elderly skin problems

Common Skin Problems in Elderly People, and What to Do About Them

Skin issues in the elderly can come in different shapes and forms - here are some ways you can identify, prevent, and treat different skin disorders for your elderly loved ones.

by Elaine Francis, R.N.

Skin issues can come in different shapes and forms as we get older – here are some ways you can identify, prevent, and treat different skin disorders for your elderly loved ones.

Why does our skin change as we get older?

We can become more prone to various skin conditions as we age. As we grow older, we lose collagen – the protein that causes elasticity in our skin – leading to a sagging appearance. Our skin also becomes thinner and drier, making it more prone to cracking or tearing. Changes in the tissues that underlie our skin, including when we lose or gain weight, can change the appearance of skin. As we get older we’re also more likely to have problems with our circulation, and our ability to heal and fight infections can be reduced as well. Some underlying or pre-existing conditions – whether from existing diagnoses or new conditions – can affect skin health. There are also some medications – steroids, blood-thinners, and others – that can cause skin changes. Sometimes medications that are necessary to treat skin conditions, such as steroid creams for eczema, can cause skin thinning leading to problems later in life.

What are some common skin problems that older people experience?

Eczema

This common skin problem can become even more common as we age, and cause more problems as naturally drying older skin exacerbates dry skin conditions.

Pruritis

The medical name for itchy skin; pruritis or pruritic conditions are characterised by itching and discomfort. Keeping skin well moisturised can help, but a doctor may advise mild steroid creams or antihistamines for problematic itching.

Rosacea

The earliest stages of rosacea are redness of the face, which then leads to tiny broken veins and permanent redness, especially on the cheeks and nose. It is usually more visible in people with lighter skin, but can affect anyone.

Thinning skin

This can affect anyone as we age, but is a particular problem for people who have had to take steroids like prednisolone or use steroid creams for skin conditions. Thin ‘tissue paper’ skin is more prone to tearing, and bruises can show more under thinner skin.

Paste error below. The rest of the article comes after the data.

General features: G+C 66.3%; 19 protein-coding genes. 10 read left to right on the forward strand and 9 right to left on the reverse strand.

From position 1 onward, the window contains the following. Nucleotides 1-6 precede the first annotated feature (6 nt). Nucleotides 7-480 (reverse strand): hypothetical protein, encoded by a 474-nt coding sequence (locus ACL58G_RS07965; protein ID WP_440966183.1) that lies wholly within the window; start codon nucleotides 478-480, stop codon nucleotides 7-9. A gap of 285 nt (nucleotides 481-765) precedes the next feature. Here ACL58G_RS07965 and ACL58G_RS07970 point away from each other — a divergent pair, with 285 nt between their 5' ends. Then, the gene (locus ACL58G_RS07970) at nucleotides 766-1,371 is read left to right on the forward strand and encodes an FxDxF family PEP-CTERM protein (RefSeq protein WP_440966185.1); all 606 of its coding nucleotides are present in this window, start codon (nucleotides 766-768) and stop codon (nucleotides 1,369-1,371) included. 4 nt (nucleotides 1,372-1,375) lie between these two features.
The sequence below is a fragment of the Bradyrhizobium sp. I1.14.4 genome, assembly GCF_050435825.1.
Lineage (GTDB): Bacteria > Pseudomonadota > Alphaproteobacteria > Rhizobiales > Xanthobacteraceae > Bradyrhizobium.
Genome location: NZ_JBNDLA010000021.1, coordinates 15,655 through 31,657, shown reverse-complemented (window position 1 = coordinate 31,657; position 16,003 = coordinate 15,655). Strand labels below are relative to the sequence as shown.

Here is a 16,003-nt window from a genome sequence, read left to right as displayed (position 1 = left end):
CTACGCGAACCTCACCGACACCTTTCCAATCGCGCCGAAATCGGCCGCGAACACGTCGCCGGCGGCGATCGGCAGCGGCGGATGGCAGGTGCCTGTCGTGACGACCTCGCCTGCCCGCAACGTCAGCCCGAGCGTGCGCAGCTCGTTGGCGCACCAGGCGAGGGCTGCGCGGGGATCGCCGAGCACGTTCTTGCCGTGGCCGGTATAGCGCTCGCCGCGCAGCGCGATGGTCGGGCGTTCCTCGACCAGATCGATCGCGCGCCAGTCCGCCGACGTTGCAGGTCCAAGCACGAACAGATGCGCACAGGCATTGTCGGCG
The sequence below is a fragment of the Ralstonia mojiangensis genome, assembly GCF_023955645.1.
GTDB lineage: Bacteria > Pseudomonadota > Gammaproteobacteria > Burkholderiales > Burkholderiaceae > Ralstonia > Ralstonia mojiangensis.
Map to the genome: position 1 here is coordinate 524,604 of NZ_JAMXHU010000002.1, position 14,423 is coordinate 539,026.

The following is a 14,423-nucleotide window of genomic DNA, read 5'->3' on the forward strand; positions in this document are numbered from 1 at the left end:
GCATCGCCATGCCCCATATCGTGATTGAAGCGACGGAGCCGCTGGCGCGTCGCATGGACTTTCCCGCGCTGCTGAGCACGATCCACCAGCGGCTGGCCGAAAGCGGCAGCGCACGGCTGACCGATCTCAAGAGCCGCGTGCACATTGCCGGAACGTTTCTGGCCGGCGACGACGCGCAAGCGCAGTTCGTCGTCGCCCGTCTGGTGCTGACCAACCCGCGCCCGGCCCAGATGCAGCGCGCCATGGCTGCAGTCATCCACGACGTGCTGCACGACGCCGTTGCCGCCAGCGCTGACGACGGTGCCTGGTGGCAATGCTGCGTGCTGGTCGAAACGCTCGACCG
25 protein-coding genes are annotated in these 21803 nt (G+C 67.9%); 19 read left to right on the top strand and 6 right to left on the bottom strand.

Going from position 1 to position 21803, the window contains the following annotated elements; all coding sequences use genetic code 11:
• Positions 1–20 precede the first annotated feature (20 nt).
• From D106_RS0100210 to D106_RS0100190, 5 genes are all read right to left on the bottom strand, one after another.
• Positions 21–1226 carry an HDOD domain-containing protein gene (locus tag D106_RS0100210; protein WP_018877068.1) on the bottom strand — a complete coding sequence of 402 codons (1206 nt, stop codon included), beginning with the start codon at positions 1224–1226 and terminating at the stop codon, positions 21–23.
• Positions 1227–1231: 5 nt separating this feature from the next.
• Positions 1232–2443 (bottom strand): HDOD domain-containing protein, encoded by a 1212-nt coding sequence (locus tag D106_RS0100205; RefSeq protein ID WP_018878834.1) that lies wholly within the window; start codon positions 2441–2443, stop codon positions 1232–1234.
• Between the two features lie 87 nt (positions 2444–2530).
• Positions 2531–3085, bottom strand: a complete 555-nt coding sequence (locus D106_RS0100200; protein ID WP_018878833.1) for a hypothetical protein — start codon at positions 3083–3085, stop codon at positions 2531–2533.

Dry skin

Without necessarily having a clear cause like eczema, dry skin becomes common as we age as we produce less of the natural oils that keep our skin healthy – or which made our skin greasy in our youth! Using a non-fragranced moisturiser designed for delicate or sensitive skin can help keep skin supple and comfortable.

Pressure sores

Not strictly a skin condition, but a condition which causes broken skin and damaged tissues where the weight of the body presses on fragile tissues. Pressure damage – sometimes known as ‘bed sores’ are a particular problem for people who are unable to move around very much and change their positions to alleviate weight and pressure.

Cracked skin

Dry skin can be prone to cracking, and this can be a particular problem for people with conditions that cause swelling in the lower limbs like heart failure or lymphoedema. As the tissues underneath the skin swell, skin is stretched and can develop small breaks which give it the appearance of cracked china or areas of more significant split skin.

Ulcers

As we get older, we may find that we don’t heal as easily, and even a small knock or cut to our skin can develop into a problematic ulcer. Problems with circulation make us more likely to develop ulcers, and they’re particularly common in the lower legs, and in people with conditions that affect the circulation like diabetes or peripheral vascular disease.

Benign skin tumours

Every new or changing mole should be assessed by a doctor, but benign – non-cancerous – skin tumours are common in older people.

Apart from skin conditions that cause problems like pain or itching, people may notice other changes in their skin as they age – for example, areas of skin that become darker than your loved one’s usual skin colour are common, especially in people who have spent a lot of time in the sun. Sometimes known as ‘age spots’, ‘liver spots’ or seborrheic dermatosis, these are not usually a problem but any significant changes in the skin should be assessed by a doctor.

The most common changes in our skin that we associate with aging are wrinkles. These are a natural, normal part of aging and affect everybody to some degree. People who have had lots of sun exposure and people who smoke tend to have more wrinkles than others. Areas of the face that move most – around the mouth, eyes and forehead, tend to develop wrinkles sooner than less mobile areas of the face and body. Wrinkles reflect changes in the elasticity of the skin and the underlying tissues, and while they cannot be prevented, the appearance can be minimised by good skin care and moisturising.

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How to prevent skin problems

We cannot prevent the changes that underlie the common skin problems that we experience as we age, but there are steps we can take to manage them and to maintain healthy skin. Good skin care reduces the risk of serious problems and can help the skin maintain its integrity. A care can make a big difference to the integrity of skin and reduce the kind of cracking and weakness that can allow bacteria to enter the deeper layers of the skin and cause infections like cellulitis and abscesses.